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Minimally Invasive Ultrasonic Tenotomy for Medial and Lateral Epicondylosis Allows for Early Recovery and Return to Work
Elizabeth Elander, PA-C; Anna Cobb, MS, DC; Tyson Cobb, MD
Orthopaedic Specialists, Inc, Davenport, IA

Introduction: The Tenex Health TX-1 (TX-1) device delivers ultrasonic energy to remove abnormal tendon in patients with tendonosis. TX-1 has been observed to result in early return to activity in some patients. Although mean pain results with 1-year follow-up are well established, detailed return to activity is lacking. The purpose of this study was to report the early results of treatment of medial and lateral epicondylosis with TX-1 in order to define early return to activity.

Materials & Methods: IRB approval and signed consents were obtained. Patients undergoing TX-1 treatment for tendonosis were prospectively enrolled. Surgery duration and incision length were recorded. Preoperative, intraoperative, and postoperative data (1, 2, 3, 6, and 12 weeks) were collected. Variables obtained include Patient Rated Tennis Elbow Evaluation (PRTEE) score, overall pain (0-10), grip strength, patient reported return to normal activity and full-duty work, and satisfaction (range 1-5; 5=very satisfied). Patients kept a daily pain diary for the first 14 days postoperatively.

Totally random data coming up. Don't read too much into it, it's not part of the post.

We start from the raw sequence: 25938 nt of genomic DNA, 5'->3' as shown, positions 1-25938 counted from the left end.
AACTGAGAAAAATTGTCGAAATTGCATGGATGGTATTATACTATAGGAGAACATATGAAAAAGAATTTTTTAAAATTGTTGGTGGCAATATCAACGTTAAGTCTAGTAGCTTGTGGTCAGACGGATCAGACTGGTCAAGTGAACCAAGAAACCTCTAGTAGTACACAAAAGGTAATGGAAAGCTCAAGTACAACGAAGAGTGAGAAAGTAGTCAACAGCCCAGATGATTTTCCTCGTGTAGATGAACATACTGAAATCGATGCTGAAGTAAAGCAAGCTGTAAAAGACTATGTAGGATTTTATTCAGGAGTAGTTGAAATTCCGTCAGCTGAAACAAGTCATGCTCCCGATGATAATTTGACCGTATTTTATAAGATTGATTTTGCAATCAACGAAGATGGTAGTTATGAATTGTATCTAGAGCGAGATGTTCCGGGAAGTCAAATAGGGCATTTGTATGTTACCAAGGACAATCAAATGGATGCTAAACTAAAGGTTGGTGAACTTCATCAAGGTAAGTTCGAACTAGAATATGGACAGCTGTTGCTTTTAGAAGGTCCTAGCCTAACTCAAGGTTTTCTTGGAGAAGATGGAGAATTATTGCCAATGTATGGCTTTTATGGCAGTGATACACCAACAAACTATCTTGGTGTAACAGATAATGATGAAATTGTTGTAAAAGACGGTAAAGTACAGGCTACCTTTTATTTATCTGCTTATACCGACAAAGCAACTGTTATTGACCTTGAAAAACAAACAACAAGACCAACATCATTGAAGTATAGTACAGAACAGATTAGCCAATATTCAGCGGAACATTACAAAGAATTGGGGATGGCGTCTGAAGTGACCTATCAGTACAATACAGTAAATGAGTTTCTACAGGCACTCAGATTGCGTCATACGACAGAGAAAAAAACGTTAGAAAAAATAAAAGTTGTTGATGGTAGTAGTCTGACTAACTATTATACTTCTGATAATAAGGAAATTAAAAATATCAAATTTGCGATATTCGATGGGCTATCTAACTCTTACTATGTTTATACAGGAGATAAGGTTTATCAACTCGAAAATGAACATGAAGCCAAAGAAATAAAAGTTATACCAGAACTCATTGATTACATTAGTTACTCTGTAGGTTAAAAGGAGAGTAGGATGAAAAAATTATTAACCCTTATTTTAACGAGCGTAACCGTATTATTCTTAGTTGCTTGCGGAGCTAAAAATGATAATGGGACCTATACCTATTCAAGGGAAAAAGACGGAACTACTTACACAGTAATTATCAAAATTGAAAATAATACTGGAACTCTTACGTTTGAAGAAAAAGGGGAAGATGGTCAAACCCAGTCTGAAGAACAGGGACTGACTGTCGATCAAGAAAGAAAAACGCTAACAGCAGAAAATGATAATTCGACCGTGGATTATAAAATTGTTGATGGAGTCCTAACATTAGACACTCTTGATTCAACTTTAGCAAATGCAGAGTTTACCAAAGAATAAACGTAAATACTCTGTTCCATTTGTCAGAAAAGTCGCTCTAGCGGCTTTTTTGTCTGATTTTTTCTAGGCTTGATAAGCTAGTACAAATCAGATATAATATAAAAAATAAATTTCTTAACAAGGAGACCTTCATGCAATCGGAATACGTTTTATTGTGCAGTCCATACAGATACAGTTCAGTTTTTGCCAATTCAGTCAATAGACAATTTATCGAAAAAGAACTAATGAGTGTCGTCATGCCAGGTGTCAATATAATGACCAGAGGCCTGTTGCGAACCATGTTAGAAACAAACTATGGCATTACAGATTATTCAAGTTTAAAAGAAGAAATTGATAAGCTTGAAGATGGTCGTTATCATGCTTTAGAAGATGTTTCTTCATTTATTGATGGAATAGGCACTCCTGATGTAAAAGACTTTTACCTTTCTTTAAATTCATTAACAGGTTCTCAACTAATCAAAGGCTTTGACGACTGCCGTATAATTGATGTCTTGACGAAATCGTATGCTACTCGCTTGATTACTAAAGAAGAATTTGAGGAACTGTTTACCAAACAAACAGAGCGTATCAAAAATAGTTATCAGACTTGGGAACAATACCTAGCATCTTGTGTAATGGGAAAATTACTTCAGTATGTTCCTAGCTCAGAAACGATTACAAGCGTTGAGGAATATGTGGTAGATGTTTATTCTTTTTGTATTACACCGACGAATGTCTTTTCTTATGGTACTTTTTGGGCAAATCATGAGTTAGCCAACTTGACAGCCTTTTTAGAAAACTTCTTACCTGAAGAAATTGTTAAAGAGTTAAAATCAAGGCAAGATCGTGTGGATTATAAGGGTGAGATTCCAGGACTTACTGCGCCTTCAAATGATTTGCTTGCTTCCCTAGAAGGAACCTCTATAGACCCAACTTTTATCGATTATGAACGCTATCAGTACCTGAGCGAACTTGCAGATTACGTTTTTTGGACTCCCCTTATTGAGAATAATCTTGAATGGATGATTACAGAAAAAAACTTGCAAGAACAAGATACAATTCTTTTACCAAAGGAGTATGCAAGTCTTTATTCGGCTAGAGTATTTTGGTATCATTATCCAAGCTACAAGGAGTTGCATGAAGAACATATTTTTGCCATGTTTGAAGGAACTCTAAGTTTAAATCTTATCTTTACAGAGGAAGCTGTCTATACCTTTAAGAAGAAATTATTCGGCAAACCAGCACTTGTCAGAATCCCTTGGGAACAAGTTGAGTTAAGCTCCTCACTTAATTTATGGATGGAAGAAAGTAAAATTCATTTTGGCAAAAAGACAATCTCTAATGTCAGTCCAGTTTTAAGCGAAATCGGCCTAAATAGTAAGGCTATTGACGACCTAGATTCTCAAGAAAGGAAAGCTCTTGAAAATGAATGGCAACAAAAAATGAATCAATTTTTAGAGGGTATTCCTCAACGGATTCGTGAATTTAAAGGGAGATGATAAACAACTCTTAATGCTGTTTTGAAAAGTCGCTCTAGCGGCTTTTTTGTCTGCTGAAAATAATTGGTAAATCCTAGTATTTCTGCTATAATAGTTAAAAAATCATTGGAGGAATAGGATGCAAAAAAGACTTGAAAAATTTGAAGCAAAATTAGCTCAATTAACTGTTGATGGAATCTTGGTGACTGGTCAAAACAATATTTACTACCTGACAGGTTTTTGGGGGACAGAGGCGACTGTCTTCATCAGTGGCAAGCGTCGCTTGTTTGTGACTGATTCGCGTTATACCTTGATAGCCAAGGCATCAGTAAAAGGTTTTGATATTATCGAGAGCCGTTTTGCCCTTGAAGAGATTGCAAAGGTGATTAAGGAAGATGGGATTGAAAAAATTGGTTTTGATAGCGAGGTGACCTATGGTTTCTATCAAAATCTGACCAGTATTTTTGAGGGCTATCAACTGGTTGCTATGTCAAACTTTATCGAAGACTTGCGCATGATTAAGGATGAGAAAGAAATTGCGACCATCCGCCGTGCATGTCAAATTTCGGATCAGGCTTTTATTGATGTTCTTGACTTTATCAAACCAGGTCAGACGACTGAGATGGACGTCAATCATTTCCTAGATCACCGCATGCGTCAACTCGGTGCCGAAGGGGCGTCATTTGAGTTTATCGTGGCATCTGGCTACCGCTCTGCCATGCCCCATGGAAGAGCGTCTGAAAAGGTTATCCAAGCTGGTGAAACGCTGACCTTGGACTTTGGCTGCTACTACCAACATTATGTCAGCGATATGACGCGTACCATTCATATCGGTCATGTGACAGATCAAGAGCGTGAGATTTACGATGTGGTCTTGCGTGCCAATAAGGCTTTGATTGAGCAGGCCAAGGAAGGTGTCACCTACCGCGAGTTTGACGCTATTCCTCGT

Results: Forty-two patients underwent 48 TX-1 treatment procedures including 7 medial, 29 lateral, and 6 simultaneous medial and lateral. There were 18 females and 24 males with a mean age of 48 (range 32-66). The mean duration of preoperative symptoms was 12 months (range 3-42). Mean total duration of surgery was 12 minutes (range 5-33). Average size of incision was 5 mm (range 3-11). Preoperative and 12 week mean PRTEE scores were 47 and 17 respectively. Preoperative and 12-week mean grip scores were 17 kg and 24 kg respectively. Twenty-five percent of patients were back to normal activity within 9 days following surgery, 50% by 29 days, and 75% by 59 days. Twenty-five percent of patients returned to full-duty work by 8 days postoperatively, 50% by 27 days, and 75% by 70 days. Mean pain scores preoperatively and at each postoperative visit were 5.7, 3.6, 3.5, 3.2, 2.5, and 2.1 respectively. Mean satisfaction at 12-weeks was 4. There were no intraoperative or postoperative complications.

Conclusions: These data provide some guidance when discussing expectations of early postoperative recovery with patients. Twenty-five percent of patients return to normal activity by 2 weeks, and 50% by 1 month. Although biologic studies of tendon healing suggest a tendon should be protected for 6 to 12 weeks postoperatively, our data suggest that removing only the diseased tendon using TX-1, which leaves the normal tendon intact, allows for early return to activity without compromising healing. Follow-up is ongoing.


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